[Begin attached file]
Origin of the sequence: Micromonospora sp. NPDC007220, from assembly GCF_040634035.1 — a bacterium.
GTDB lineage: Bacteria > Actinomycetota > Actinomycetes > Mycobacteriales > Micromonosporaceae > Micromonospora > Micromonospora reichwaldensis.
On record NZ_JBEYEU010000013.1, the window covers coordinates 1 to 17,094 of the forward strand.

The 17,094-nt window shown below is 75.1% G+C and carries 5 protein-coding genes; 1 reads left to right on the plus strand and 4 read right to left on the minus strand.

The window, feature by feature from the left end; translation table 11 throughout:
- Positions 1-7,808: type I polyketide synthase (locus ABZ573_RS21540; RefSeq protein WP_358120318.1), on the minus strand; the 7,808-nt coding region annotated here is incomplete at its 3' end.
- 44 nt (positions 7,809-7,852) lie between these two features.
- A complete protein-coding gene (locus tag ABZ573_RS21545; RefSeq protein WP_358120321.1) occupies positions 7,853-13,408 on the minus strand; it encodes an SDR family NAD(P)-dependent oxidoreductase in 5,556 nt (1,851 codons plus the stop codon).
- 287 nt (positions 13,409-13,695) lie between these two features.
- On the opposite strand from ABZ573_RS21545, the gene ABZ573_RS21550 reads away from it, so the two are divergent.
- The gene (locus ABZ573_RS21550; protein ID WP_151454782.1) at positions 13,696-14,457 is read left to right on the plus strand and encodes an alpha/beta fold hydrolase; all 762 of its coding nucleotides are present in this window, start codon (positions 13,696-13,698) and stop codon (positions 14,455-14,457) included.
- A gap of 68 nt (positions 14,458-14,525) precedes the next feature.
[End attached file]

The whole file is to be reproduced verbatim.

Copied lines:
Origin of the sequence: Micromonospora sp. NPDC007220, from assembly GCF_040634035.1 — a bacterium.
GTDB lineage: Bacteria > Actinomycetota > Actinomycetes > Mycobacteriales > Micromonosporaceae > Micromonospora > Micromonospora reichwaldensis.
On record NZ_JBEYEU010000013.1, the window covers coordinates 1 to 17,094 of the forward strand.

The 17,094-nt window shown below is 75.1% G+C and carries 5 protein-coding genes; 1 reads left to right on the plus strand and 4 read right to left on the minus strand.

The window, feature by feature from the left end; translation table 11 throughout:
- Positions 1-7,808: type I polyketide synthase (locus ABZ573_RS21540; RefSeq protein WP_358120318.1), on the minus strand; the 7,808-nt coding region annotated here is incomplete at its 3' end.
- 44 nt (positions 7,809-7,852) lie between these two features.
- A complete protein-coding gene (locus tag ABZ573_RS21545; RefSeq protein WP_358120321.1) occupies positions 7,853-13,408 on the minus strand; it encodes an SDR family NAD(P)-dependent oxidoreductase in 5,556 nt (1,851 codons plus the stop codon).
- 287 nt (positions 13,409-13,695) lie between these two features.
- On the opposite strand from ABZ573_RS21545, the gene ABZ573_RS21550 reads away from it, so the two are divergent.
- The gene (locus ABZ573_RS21550; protein ID WP_151454782.1) at positions 13,696-14,457 is read left to right on the plus strand and encodes an alpha/beta fold hydrolase; all 762 of its coding nucleotides are present in this window, start codon (positions 13,696-13,698) and stop codon (positions 14,455-14,457) included.
- A gap of 68 nt (positions 14,458-14,525) precedes the next feature.